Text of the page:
At the Purple Rain party we met Jennifer McErlain, who introduced us to Dr Steve Perrin, the CEO of ALS TDI. We were able to talk with him during cocktails and then sat with him during dinner. He was a wealth of knowledge about ALS and very interesting and personable.Some of the interesting things he said about this incredibly variable disease include:

  • ALS patients are often smart people with Type A personalities 
  • A handful of baseball players and 38 NFL players have gotten ALS, but  no NBA or NHL.
  • Many patients were triathletes.
  • Military records show that combat pilots have higher rates of ALS than non combat pilots, all the way back to World War Two.
Stan and I laughing in the Purple Rain

This fundraiser was about connections and hope. Next weekend we will go to the ALS TDI annual fundraiser in Boston. It is nice that we now know some people who will be there – the whole Reich family and Jennifer and Steve. Sarah Coglianese will be there too, although she wasn’t at the Purple Rain party due to illness. The Boston fundraiser will be about love, connection, and hope because we will stay with my aunt and uncle and spend time with my cousin and her husband and baby, and we will visit my godmother and be able to share love and hugs.

We did add love and more connection to our Oakland overnight by meeting our very good friends Erika and Paul Peters for lunch in Roseville on the way home.

And here’s a Facebook memory I shared last week:

Three years ago I grabbed the moon. Go Cubs! Beat LA!

And they did it! My favorite team from childhood is in the World Series! Go Cubs! Beat Cleveland!

Mik-key button – now I can swim

The Thursday after our return from Hawaii, I was able to have my g tube  (PEG tube) replaced with a Mik-key gastronomy feeding tube. I have learned to take the whole day off from work when I have medical procedures because I don’t know how I will feel after . I had a long to do list for my day at home.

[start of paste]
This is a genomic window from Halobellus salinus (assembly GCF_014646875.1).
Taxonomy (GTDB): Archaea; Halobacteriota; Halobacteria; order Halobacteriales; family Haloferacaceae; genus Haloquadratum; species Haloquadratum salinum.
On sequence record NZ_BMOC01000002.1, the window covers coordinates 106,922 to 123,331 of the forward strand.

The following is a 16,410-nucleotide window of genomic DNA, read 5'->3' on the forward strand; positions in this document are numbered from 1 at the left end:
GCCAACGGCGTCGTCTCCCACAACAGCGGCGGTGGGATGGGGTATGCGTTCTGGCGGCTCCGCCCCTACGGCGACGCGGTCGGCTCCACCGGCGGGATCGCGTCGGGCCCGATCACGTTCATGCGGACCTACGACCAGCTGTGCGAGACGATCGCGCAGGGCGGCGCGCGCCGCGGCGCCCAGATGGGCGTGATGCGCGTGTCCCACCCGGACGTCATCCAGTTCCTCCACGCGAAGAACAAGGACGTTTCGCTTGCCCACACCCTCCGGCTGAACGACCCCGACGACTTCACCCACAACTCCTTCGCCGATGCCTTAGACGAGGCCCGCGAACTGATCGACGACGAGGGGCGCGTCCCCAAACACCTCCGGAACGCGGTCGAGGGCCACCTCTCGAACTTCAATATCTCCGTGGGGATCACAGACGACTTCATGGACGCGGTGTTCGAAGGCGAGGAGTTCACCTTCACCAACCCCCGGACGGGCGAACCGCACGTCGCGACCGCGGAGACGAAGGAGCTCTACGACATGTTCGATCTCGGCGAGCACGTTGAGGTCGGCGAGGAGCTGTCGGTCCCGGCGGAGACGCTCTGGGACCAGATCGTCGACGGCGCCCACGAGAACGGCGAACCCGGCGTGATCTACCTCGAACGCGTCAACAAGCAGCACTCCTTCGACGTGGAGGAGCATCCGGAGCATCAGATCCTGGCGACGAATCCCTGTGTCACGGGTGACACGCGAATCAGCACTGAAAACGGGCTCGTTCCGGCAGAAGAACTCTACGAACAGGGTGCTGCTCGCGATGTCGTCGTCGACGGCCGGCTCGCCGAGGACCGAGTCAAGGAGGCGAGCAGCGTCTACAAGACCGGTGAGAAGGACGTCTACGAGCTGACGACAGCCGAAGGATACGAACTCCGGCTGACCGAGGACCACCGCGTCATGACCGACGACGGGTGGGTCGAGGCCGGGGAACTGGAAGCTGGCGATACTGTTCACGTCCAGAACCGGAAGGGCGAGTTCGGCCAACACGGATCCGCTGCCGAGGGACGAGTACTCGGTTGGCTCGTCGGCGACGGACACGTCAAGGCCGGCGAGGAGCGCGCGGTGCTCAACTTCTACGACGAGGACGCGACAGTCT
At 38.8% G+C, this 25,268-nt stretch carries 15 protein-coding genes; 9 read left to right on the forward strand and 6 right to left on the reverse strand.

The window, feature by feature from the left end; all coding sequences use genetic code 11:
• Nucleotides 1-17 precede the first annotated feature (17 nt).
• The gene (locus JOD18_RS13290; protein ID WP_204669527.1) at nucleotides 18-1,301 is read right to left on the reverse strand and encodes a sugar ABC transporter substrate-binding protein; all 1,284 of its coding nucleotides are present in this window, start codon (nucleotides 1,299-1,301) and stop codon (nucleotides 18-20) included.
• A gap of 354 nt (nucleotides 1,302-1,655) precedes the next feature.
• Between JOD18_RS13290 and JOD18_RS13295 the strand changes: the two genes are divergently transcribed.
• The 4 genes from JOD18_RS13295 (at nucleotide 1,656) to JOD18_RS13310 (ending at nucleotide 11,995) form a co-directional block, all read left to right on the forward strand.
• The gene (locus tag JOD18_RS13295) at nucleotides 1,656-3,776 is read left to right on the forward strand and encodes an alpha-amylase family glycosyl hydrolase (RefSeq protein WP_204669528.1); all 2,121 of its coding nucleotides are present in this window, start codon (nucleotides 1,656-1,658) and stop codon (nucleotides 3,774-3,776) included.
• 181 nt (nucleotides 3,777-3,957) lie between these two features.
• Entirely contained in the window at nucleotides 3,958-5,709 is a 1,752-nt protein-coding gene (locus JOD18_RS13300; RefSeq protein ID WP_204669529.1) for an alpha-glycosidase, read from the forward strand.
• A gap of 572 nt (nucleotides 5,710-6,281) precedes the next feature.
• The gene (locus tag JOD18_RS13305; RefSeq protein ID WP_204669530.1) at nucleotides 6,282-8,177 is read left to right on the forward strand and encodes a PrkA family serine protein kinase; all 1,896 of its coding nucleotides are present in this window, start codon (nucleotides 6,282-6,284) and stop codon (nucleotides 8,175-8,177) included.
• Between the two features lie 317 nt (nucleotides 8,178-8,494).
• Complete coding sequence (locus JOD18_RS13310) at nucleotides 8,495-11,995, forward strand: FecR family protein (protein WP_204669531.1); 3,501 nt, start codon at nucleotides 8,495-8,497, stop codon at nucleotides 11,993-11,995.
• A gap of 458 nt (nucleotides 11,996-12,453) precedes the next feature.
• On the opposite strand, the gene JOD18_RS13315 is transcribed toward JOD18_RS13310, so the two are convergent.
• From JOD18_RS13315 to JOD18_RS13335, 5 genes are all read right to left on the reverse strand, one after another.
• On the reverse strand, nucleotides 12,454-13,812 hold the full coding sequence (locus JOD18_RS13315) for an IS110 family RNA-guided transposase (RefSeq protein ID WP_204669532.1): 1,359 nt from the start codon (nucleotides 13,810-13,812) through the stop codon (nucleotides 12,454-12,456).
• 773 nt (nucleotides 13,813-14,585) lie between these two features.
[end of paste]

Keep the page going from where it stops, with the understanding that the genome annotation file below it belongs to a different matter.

My appointment was 9 am. We brought the Mik-key tube that our infusion company sent.

First they removed the saline from my g tube balloon.

And then it pulled right out.

This photo shows my g tube with the deflated balloon. The Mik-key tube was inserted and inflated with saline. I had some pain but figured it would go away. The doctor said he was on the Big Island last week too, so he could have done it there, ha! We went home and I ate my mid morning snack. Then I threw up everything in my stomach. The pain around the tube was pretty intense. The tube was so short that it was squeezing my stomach muscles.

This blurry picture shows how tight my Mik-key tube was. After many phone calls by my husband we arranged to pick up a longer Mik-key tube from the infusion company and go back to the doctor so they could replace it. Luckily they had the correct size in stock.

Stan going into Option Care to get my new Mik-key tube.

Hopefully this one will fit better.

Much better and no pain. Another doctor put this one in and he said, “we’ll recycle the water from the old balloon since we live in the desert”. Every 5 ml counts.

My new tube system has a long tube that I attach to the port in my abdomen. The tube has its own built in kinking system to stop the flow. So no more hair ties needed. I will need to have it replaced approximately every 3 months.